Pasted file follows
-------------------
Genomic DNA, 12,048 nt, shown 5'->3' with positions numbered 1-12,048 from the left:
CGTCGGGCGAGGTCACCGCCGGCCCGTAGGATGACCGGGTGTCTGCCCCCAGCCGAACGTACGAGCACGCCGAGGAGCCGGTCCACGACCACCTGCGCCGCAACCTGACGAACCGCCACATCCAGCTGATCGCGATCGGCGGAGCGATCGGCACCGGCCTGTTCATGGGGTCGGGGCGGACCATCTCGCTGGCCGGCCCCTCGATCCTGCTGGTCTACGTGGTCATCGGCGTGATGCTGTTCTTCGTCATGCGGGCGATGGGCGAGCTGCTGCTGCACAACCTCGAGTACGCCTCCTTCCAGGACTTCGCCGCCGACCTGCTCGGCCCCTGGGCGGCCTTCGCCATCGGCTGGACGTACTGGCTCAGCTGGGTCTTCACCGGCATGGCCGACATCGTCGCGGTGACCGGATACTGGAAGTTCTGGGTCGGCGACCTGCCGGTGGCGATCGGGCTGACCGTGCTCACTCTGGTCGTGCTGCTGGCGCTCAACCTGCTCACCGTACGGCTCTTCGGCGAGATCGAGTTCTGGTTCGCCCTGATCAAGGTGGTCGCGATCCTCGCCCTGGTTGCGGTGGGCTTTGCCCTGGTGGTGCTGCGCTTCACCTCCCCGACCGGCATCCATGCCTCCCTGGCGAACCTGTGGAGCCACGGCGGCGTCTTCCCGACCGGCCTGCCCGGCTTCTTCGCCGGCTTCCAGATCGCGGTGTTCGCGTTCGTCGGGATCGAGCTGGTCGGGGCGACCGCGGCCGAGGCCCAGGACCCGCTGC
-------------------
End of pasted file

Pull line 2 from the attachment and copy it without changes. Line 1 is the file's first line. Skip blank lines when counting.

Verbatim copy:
CGTCGGGCGAGGTCACCGCCGGCCCGTAGGATGACCGGGTGTCTGCCCCCAGCCGAACGTACGAGCACGCCGAGGAGCCGGTCCACGACCACCTGCGCCGCAACCTGACGAACCGCCACATCCAGCTGATCGCGATCGGCGGAGCGATCGGCACCGGCCTGTTCATGGGGTCGGGGCGGACCATCTCGCTGGCCGGCCCCTCGATCCTGCTGGTCTACGTGGTCATCGGCGTGATGCTGTTCTTCGTCATGCGGGCGATGGGCGAGCTGCTGCTGCACAACCTCGAGTACGCCTCCTTCCAGGACTTCGCCGCCGACCTGCTCGGCCCCTGGGCGGCCTTCGCCATCGGCTGGACGTACTGGCTCAGCTGGGTCTTCACCGGCATGGCCGACATCGTCGCGGTGACCGGATACTGGAAGTTCTGGGTCGGCGACCTGCCGGTGGCGATCGGGCTGACCGTGCTCACTCTGGTCGTGCTGCTGGCGCTCAACCTGCTCACCGTACGGCTCTTCGGCGAGATCGAGTTCTGGTTCGCCCTGATCAAGGTGGTCGCGATCCTCGCCCTGGTTGCGGTGGGCTTTGCCCTGGTGGTGCTGCGCTTCACCTCCCCGACCGGCATCCATGCCTCCCTGGCGAACCTGTGGAGCCACGGCGGCGTCTTCCCGACCGGCCTGCCCGGCTTCTTCGCCGGCTTCCAGATCGCGGTGTTCGCGTTCGTCGGGATCGAGCTGGTCGGGGCGACCGCGGCCGAGGCCCAGGACCCGCTGC